The saint suggested going to the pub to discuss the matter further, but when we got there he started telling a story about a fight in another pub. He said, "I got into an argument over how much it would cost to get a tattoo of the word 'brush' on a shoulder. This argument turned violent. I stood my ground, but I found that I was up against countless people who took the opposing point of view. How many of me were there in the fight? People say there were ten of me, but I have a doctor's letter confirming that there couldn't have been any more than one of me. I emerged from the fight victorious, and I spent the rest of the night signing autographs on the bodies of the female fans I'd acquired because of the fight. I went home to bed after dawn, but as I was drifting off to sleep I smelled smoke. My house had been set on fire by an enemy, someone who disagreed with me about the price of the 'brush' tattoo or the husband of a woman who'd recently received a temporary tattoo of my name. I had to jump out of an upstairs window to escape from the fire, but luckily I turned into a football in mid-air, so I bounced away down the road until someone kicked me back into myself. The joy I felt at being myself fought the anger I felt at being kicked. The joy won."
The saint saw a beautiful woman leaving the pub. He quickly finished his pint and went out after her. Myself and Stan followed him. As the woman was walking away down the road the saint whispered something into her ear. She ran away with such determination that she broke the air. It shattered into pieces, and these fell to the ground. The surrounding air rushed into the vacuum. A whirlwind was created and it carried us all away.
Myself, Stan and the saint landed on top of a brass band who were playing in the park. Some of the musicians beneath us were unconscious. Some were just dazed and they played on. We picked up instruments and we tried to play along, but after a few minutes the others began to realise that we were interlopers. We dropped the instruments and ran away. The conscious musicians gave chase, but they tried to play their instruments as they ran, and this slowed them down.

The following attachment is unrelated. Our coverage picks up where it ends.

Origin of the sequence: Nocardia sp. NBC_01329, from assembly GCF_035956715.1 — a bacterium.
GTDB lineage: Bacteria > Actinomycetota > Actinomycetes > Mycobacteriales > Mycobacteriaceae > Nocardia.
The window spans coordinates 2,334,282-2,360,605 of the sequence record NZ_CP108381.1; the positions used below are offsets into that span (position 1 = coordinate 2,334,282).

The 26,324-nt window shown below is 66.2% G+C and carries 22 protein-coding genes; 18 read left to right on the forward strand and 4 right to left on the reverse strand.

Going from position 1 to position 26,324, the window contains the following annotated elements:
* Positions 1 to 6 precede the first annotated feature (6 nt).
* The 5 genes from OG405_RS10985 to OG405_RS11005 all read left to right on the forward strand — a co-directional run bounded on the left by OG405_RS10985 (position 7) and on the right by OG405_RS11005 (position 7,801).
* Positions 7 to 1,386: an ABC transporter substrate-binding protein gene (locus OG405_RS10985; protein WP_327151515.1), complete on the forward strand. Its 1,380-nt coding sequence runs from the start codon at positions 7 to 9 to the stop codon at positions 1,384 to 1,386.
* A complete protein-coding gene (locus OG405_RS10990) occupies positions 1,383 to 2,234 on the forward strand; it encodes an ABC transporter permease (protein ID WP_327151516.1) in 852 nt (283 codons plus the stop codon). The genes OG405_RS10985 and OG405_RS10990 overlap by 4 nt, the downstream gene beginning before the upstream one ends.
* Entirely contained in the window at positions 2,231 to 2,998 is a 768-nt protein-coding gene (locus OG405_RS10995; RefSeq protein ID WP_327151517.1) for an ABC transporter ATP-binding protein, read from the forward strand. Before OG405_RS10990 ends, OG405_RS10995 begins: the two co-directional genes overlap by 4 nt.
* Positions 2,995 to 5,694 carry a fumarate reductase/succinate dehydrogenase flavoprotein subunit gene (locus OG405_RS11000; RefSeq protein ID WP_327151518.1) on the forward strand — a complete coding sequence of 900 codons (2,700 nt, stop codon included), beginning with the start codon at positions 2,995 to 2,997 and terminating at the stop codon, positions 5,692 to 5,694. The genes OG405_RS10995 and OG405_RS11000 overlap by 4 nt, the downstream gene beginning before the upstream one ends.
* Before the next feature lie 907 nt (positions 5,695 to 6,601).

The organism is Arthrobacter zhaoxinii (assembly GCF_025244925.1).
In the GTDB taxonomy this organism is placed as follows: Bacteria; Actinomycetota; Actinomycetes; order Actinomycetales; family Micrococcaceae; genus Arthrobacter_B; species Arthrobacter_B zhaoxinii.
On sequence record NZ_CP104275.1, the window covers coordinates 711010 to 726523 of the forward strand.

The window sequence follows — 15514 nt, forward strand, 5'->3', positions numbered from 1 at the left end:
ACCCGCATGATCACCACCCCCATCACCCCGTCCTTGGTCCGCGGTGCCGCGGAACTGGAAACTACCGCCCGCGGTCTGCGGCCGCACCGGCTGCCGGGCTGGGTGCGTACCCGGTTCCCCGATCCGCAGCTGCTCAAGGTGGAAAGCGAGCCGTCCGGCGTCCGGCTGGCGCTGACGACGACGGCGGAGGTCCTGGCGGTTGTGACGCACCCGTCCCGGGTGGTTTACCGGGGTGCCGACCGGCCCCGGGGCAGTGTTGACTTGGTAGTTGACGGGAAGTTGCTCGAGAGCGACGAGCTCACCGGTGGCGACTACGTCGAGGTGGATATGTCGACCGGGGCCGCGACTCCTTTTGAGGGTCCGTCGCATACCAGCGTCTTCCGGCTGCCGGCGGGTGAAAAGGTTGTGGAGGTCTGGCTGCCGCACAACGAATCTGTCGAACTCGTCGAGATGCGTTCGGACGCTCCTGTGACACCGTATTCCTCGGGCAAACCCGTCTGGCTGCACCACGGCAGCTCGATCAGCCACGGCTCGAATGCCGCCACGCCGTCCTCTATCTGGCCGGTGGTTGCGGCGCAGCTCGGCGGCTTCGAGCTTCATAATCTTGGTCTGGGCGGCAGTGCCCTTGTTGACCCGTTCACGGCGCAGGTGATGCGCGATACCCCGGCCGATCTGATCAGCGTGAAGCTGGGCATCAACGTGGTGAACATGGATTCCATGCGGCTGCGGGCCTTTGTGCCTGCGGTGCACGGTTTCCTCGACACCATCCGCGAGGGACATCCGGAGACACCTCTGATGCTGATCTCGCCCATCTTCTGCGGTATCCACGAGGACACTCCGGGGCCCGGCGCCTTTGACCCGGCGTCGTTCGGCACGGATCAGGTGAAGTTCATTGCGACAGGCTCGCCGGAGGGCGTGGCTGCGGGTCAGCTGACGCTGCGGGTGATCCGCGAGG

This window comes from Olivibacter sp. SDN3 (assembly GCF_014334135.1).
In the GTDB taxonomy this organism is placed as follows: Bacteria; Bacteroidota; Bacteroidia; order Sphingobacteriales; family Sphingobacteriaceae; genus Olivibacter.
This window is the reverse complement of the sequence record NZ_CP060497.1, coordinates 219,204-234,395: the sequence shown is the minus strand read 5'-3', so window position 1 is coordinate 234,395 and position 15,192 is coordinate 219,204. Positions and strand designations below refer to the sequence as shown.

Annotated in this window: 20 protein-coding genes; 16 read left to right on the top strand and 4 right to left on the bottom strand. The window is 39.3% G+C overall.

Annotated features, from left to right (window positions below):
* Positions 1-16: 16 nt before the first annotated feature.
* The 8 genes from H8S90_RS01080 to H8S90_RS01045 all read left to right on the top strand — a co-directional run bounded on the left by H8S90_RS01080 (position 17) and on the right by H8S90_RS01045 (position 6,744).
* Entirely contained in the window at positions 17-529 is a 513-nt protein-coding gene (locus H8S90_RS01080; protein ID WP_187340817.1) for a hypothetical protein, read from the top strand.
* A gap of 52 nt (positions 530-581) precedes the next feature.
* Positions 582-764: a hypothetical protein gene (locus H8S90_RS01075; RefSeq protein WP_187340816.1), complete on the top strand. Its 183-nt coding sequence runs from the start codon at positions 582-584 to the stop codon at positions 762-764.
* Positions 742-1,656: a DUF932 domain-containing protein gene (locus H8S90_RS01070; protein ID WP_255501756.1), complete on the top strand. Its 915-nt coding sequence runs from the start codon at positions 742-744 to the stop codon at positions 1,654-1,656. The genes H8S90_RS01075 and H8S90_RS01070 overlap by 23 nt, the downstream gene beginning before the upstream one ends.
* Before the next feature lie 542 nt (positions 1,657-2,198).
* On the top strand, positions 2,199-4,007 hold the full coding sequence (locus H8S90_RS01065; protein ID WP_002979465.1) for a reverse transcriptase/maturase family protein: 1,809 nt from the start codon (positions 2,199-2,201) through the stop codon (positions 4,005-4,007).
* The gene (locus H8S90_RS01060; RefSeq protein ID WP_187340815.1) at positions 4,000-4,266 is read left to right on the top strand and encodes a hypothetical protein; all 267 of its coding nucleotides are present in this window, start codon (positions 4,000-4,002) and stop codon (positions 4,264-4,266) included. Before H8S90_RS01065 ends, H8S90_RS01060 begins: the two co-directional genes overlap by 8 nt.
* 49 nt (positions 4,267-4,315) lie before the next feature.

The saint and Stan kept following me because they believed that everything I did led to adventure, even though the only thing I'd done was give a staple to a saint. I wanted to get away from them, so I told them I needed to go to the library. They thought I'd cause mayhem in the library, so they went with me.
While they were looking at books about horse racing, I looked through an encycoplaedia of saints, but I couldn't find an entry on my new friend. I found a short biography of him in a book about people who had applied to be saints. I read the following passage:
His sneezes have been the subject of much discussion. It takes over an hour for the effects of a sneeze to subside. Observers have identified thirty-five different areas of his face moving independently of each other in the immediate aftermath of a sneeze.
This gave me an idea. I found an old Latin book that hadn't been read in years. It was covered in dust. I told the saint he might find it interesting, and as I held it up in front of him I blew the dust into his face.
I could see that a sneeze had been initiated, but it took over a minute for that sneeze to arrive. This gave me plenty of time to run for cover. After the sneeze he couldn't do anything while all the different parts of his face moved, and Stan was busy counting those parts. I was able to get away from them without being noticed.
Tuesday, April 14, 2009
He used the sharpest shark he could lay his hands on to open the envelope. The shark was upset at having Elinor's hands upon him. Elinor hoped that the letter from his father would explain how he came to have a girl's name, but it was a faint hope. He didn't know what to expect from his father. He hadn't seen the man since he was four-years-old. That was twenty years ago. His father had left under a cloud. He remained under the cloud and he went wherever it went. Elinor had made an attempt to find his father once before, when he tried to track down the cloud. If he could find it, locating his father would simply be a matter of looking underneath the cloud. He spent months looking at satellite photos, but he couldn't find what he was looking for. He considered the possibility that his father's cloud was hiding beneath another cloud. Elinor saw no way around this difficulty.